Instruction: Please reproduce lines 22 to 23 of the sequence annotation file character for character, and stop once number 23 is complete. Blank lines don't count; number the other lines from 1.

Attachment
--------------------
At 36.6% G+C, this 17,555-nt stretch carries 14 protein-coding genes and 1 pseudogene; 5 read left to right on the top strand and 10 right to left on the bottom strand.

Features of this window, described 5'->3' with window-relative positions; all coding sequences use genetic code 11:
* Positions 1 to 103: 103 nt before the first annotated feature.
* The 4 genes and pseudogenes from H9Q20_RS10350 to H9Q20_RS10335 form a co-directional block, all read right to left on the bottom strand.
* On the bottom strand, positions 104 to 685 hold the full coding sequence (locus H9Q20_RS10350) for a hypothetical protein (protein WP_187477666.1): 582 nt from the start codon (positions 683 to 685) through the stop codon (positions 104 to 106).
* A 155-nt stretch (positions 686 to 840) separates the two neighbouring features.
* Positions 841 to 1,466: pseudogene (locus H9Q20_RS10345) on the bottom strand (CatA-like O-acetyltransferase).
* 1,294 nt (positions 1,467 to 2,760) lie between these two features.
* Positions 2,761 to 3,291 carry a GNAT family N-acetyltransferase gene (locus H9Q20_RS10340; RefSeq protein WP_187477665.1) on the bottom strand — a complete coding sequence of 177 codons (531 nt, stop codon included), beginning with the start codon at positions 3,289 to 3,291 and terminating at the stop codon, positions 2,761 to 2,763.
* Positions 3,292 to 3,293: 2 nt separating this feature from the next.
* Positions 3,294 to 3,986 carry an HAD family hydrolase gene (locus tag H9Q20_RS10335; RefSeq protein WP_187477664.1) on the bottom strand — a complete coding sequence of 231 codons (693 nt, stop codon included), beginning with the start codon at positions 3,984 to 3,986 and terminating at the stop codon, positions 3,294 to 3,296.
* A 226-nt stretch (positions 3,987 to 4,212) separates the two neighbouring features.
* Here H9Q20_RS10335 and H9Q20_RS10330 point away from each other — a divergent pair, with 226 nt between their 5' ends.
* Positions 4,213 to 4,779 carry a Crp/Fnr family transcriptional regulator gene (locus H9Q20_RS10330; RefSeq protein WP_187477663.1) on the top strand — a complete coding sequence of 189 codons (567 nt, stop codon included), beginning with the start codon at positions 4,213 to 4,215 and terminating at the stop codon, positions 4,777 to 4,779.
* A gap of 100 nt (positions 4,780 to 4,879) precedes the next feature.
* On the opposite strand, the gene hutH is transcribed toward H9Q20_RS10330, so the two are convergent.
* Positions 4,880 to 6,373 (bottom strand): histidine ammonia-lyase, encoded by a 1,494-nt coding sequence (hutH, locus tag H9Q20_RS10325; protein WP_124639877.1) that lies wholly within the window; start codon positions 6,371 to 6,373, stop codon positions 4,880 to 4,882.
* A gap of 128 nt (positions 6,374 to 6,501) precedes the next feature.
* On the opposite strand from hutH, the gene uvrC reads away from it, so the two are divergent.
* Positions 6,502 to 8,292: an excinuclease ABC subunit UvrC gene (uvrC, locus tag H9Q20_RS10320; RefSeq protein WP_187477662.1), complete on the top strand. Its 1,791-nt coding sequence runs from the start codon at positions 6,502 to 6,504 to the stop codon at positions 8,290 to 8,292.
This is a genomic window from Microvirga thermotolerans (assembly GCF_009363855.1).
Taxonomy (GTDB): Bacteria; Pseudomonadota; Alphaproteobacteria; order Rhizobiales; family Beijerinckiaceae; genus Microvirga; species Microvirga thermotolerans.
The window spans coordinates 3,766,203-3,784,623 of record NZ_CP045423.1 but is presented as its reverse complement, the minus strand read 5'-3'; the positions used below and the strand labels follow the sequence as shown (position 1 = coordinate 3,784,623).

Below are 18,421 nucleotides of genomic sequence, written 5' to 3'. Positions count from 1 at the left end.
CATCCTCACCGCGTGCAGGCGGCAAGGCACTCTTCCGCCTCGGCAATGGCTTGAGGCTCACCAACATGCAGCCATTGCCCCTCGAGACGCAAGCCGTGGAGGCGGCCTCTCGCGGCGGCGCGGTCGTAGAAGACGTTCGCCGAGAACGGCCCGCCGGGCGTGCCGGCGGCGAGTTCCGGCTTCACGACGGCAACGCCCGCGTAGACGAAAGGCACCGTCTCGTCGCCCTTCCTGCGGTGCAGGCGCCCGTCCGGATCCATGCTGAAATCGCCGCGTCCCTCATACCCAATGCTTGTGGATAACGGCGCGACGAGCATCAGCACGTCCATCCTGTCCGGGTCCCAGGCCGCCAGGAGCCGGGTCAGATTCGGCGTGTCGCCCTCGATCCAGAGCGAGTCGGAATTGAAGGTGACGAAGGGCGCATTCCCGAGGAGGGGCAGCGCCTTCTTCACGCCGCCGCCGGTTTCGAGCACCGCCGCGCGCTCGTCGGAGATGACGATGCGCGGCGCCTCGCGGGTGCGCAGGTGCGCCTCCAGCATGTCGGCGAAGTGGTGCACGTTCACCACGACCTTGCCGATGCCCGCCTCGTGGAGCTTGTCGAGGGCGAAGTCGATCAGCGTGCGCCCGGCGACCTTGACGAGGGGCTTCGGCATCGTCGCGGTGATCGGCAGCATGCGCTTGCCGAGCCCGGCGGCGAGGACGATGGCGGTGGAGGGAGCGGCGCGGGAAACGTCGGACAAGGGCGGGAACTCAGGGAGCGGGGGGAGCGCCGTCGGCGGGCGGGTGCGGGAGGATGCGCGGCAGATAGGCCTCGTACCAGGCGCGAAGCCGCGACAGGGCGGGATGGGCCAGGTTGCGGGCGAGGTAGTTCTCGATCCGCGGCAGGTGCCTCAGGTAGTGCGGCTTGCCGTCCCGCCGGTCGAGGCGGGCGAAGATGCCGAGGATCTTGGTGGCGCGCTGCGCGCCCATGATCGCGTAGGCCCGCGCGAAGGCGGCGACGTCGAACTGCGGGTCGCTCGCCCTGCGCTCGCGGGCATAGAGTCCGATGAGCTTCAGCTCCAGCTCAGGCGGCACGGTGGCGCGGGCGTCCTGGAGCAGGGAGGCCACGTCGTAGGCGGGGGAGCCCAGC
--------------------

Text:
Taxonomy (GTDB): Bacteria; Pseudomonadota; Alphaproteobacteria; order Rhizobiales; family Beijerinckiaceae; genus Microvirga; species Microvirga thermotolerans.
The window spans coordinates 3,766,203-3,784,623 of record NZ_CP045423.1 but is presented as its reverse complement, the minus strand read 5'-3'; the positions used below and the strand labels follow the sequence as shown (position 1 = coordinate 3,784,623).